Ask anybody with an interest in LGBT+ fiction, and they’ll tell you a couple of things up front. Nick Carraway definitely had a thing for Jay Gatsby. The predatory lesbian trope needs a stake through the heart ASAP. Lastly, finding a good LGBT+ novel often feels like searching for a good horror movie on Netflix: unfulfilling, unless you’re into shoddy plots and meaningless death. To give you a little help, we’ve compiled ten LGBT+ novel recommendations from college students.
These 10 LGBT+ books will have you glued to the page for days.
If you’ve ever wanted to run away from a dead-end job and relationship, you know how Maria Griffiths feels at the beginning of Imogen Binnie’s Nevada. “It’s a stream-of-consciousness novel about a trans lesbian who breaks up with her girlfriend and then steals her car,” UNC-Chapel Hill junior Kiera W. said. “But it’s not really about that. It’s not a very plot-driven novel. It’s hard to describe but it’s so damn good. My favorite line is when the character simply says, ‘God can’t I have one moment where I don’t have to think about being trans?’ and I think that’s just such a true way of expressing what it’s like to live as a marginalized person.” The author writes from a place of honesty and humor, drawing on her own experience as a trans woman. Reading the novel, you’ll feel like you’re taking a cross-country road trip with a close friend.
To anyone who’s ever seen the lesbian cult classic But I’m a Cheerleader, the plot of The Summer I Wasn’t Me will seem familiar. The 17-year-old protagonist, Lexi, goes to a gay conversion camp where she falls in love with another girl. How ironic. “It does a really good job of showing the struggles of coming out for young girls, especially within a religious [or] conservative community,” UNC-Chapel Hill junior Katie Ann Otto said. “The main character’s internal conflict is very real too, because she wants to become straight for her mother but also has trouble denying who she really is.” The book, primarily geared towards a young adult audience, makes an easy read between homework assignments.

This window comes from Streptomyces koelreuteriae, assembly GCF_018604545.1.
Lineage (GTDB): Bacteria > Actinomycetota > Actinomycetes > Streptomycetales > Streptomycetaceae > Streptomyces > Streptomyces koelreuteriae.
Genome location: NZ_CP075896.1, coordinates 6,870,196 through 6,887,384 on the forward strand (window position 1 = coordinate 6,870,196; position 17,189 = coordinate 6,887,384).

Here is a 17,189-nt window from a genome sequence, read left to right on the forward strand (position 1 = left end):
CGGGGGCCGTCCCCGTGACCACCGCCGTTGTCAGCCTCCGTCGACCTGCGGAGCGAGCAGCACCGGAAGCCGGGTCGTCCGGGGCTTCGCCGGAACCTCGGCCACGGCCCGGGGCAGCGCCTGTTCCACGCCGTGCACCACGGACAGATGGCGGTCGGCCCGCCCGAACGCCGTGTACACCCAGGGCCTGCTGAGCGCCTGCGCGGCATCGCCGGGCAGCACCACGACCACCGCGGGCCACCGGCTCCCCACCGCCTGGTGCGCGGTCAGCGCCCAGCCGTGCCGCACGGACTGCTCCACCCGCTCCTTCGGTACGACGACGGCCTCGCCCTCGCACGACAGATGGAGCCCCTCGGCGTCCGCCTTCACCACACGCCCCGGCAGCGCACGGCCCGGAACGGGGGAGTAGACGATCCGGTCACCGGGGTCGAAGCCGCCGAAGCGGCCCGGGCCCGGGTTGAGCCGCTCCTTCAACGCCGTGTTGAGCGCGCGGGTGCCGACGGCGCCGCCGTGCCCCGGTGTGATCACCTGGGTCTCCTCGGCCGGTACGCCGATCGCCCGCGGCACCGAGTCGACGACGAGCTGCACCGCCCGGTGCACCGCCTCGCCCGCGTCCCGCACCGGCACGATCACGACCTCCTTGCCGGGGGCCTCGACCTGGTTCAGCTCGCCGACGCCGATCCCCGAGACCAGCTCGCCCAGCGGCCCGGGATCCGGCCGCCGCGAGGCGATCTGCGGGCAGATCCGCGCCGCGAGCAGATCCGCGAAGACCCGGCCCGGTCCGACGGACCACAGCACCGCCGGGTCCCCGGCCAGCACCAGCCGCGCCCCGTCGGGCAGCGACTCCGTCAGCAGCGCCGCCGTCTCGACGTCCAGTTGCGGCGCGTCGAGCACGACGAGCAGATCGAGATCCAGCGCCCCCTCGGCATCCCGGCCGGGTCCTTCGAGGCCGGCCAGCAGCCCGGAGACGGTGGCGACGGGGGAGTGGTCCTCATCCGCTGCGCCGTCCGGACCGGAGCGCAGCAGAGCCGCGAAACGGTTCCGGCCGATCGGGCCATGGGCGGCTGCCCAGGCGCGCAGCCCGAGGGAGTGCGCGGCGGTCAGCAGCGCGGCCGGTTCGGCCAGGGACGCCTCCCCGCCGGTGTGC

Even a minor amount of research reveals the not-so-subtle homoerotic undertones in Greek mythology. Madeline Miller decided to make the subtext into actual text with her debut novel, The Song of Achilles. The story retells the legend of Achilles and Patroclus from the Iliad and draws on the author’s research as a classical scholar. “The narrative captures the intimacy of their relationship in such a heart-wrenching way,” Appalachian State University senior Sophia Grace Mosby said. “I also like that their relationship is at the forefront of the story, because so many people like to believe that gay people didn’t exist before 50 years ago […] And if you’re into mythology and gay fiction, then you get two birds with one stone.” Since Miller’s second novel Circe just came out, you don’t need to worry about book withdrawal when you finish it, either—you can get lost in another of Miller’s fictional worlds, instead.
Bonus Mythology-Inspired Recommendation: The Dark Wife by Sarah Diemer.
The novel retells the story of Persephone and Hades… but with Persephone and Hades as lesbians.
Not all intersex people—those born with reproductive anatomy that doesn’t fit typical definitions of male and female—identify as part of the LGBT+ community. Yet, many aspects of Middlesex, a Pulitzer Prize winning novel about an intersex man named Cal, may resonate with LGBT+ readers. “It’s a story about three generations of a Greek family, detailing their epic journey of leaving their silk worm business to seek refuge the Turkish war, only to end up in the midst of racial tensions in 1960s Detroit,” UNC-Chapel Hill senior Jennifer Wang said. “I think everyone should read it. It’s eye-opening, based in facts, and creates so much empathy for those who struggle with sexuality. On top of that it’s just really f—king amazing writing.”